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Introduction to Property & Casualty Actuarial Presenter: Matt Duke.

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Presentation on theme: "Introduction to Property & Casualty Actuarial Presenter: Matt Duke."— Presentation transcript:

1 Introduction to Property & Casualty Actuarial Presenter: Matt Duke

2 What does a PC Actuary do? Examine past and present experience to predict the future. Pricing –Rate adequacy / rate filings. Reserving –Reserve reviews. Predictive Modeling –Generalized linear or additive model.

3 What is an Actuary? Actuaries are experts in: evaluating the likelihood of future events, designing creative ways to reduce the likelihood of undesirable events, decreasing the impact of undesirable events that do occur.

4 Actuarial Vocabulary Premium = Rate * Exposures Exposure (exposure bases) Expenses –Loss Adjustment Expense (ALAE & ULAE) –Other Underwriting Expenses Commissions & Brokerage General Expenses (OIE) Taxes, Licenses, and Fees –Investment Expenses –Variable vs. Fixed

5 Actuarial Vocabulary Losses Claim Counts –claims/claimants, open/closed Ratios: Loss, Expense, Combined Frequency = Claim Count / Exposures Severity = Losses / Claim Count Pure Premium = Frequency * Severity = Losses / Exposures

6 A Dollar of Premium 60% Loss (&ALAE) Ratio = $0.60 ULAE = 10% Loss+ALAE = $0.06 Commissions = 18% prem = $0.18 Fixed Expenses = 10% prem = $0.10 Taxes = 5% prem = $0.05 The rest is left for: Profit! $0.01 What about investment income?

7 Investment Income In my example, for every $1.00 we collect, we pay out $0.99. However, we get to invest the $1.00 for a length of time before we have to pay any losses. The extent that we rely on investments for profit varies by line of business.

8 Written vs. Earned Premium Written Premium: All Premium for a policy is assigned to a single year - the year in which the policy was written (when coverage became effective.) Earned Premium: Premium is distributed to each year the policy is in effect, based on the proportion of the policy period in each year.

9 Written vs. Earned Premium

10 Policy Effective Period Since the Policy was written in 2001, all written premium goes to 2001

11 Written vs. Earned Premium Since 1/2 of the policy period is in 2001 and 1/2 is in 2002, the earned premium is split 50/50%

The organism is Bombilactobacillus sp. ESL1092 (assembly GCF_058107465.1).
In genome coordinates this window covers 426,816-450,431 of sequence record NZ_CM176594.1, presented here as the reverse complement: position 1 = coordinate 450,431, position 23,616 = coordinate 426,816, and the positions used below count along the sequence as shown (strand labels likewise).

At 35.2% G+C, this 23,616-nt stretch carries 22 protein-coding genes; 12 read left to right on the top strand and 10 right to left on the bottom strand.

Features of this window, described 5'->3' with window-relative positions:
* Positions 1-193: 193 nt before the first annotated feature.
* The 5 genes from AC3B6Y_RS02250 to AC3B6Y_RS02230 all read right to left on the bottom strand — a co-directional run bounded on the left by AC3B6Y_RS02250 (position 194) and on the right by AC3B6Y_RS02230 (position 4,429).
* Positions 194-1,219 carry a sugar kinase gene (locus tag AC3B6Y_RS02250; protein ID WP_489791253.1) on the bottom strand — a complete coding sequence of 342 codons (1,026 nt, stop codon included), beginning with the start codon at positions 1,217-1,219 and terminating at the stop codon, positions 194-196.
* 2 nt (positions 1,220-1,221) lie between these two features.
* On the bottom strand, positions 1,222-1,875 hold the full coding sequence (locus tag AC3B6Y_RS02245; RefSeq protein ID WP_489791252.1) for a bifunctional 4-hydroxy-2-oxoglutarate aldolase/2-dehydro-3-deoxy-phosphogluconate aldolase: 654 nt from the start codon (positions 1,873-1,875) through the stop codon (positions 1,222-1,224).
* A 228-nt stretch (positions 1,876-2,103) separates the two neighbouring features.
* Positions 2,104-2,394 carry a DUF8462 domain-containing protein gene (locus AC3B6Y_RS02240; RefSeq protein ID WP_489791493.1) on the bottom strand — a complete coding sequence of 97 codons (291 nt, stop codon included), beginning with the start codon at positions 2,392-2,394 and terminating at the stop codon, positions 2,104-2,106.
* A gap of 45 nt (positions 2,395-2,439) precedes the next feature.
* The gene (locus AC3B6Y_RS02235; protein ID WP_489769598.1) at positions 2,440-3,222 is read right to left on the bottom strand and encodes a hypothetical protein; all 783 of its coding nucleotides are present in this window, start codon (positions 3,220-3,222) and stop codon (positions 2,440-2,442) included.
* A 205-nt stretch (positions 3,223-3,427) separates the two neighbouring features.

12 Written vs. Earned Premium Since 1/2 of the policy period is in 2001 and 1/2 is in 2002, the earned premium is split 50/50% 1/2

13 Written vs. Earned Premium

14 Since the Policy was written in 2001, all written premium goes to 2001

15 Written vs. Earned Premium Since 1/4 of the policy period is in 2001 and 3/4 is in 2002, the earned premium is split 25/75% 1/43/4

16 Written vs. Earned Premium Additional Note: –It doesnt matter when the premium is actually collected from the policyholder for either written or earned premium.

17 Different Types of Years Accident Year (Loss Only) Policy Year (Loss or Written Premium) Calendar Year (Loss or Written/Earned Premium) Report Year (Loss Only) Exposure Year (Earned Premium Only)

18 Different Types of Years Accident Year (Loss Only) –Groups losses by the year in which the loss event (accident) occurred. Policy Year (Loss or Written Premium) Calendar Year (Loss or Written/Earned Premium) Report Year (Loss Only) Exposure Year (Earned Premium Only)

19 Different Types of Years Accident Year (Loss Only) Policy Year (Loss or Written Premium) –Groups losses or premiums by the year in which the associated policy was effective. Calendar Year (Loss or Written/Earned Premium) Report Year (Loss Only) Exposure Year (Earned Premium Only)

20 Different Types of Years Accident Year (Loss Only) Policy Year (Loss or Written Premium) Calendar Year (Loss or Written/Earned Premium) –All transactions (losses paid, reserves posted, etc.) counted in the year they actually took place. Report Year (Loss Only) Exposure Year (Earned Premium Only)

21 Different Types of Years Accident Year (Loss Only) Policy Year (Loss or Written Premium) Calendar Year (Loss or Written/Earned Premium) Report Year (Loss Only) –Groups losses by the year in which we (the insurance company) were notified of the claim. Exposure Year (Earned Premium Only)

22 Different Types of Years Accident Year (Loss Only) Policy Year (Loss or Written Premium) Calendar Year (Loss or Written/Earned Premium) Report Year (Loss Only) Exposure Year (Earned Premium Only) –Similar to calendar year, but premium adjustments after expiration are reassigned to the year(s) the coverage was effective.

23 Car Accident Happened Claim paid in full for $1,000 Accident Reported to Insurer Different Types of Years 12 Month Auto Policy Written 7/1/1994 Premium Audit of $100

24 Car Accident Happened Claim paid in full for $1,000 Accident Reported to Insurer Different Types of Years 12 Month Auto Policy Written 7/1/1994 Premium Audit of $100

25 Car Accident Happened Claim paid in full for $1,000 Accident Reported to Insurer Different Types of Years Premium Audit of $ Month Auto Policy Written 7/1/1994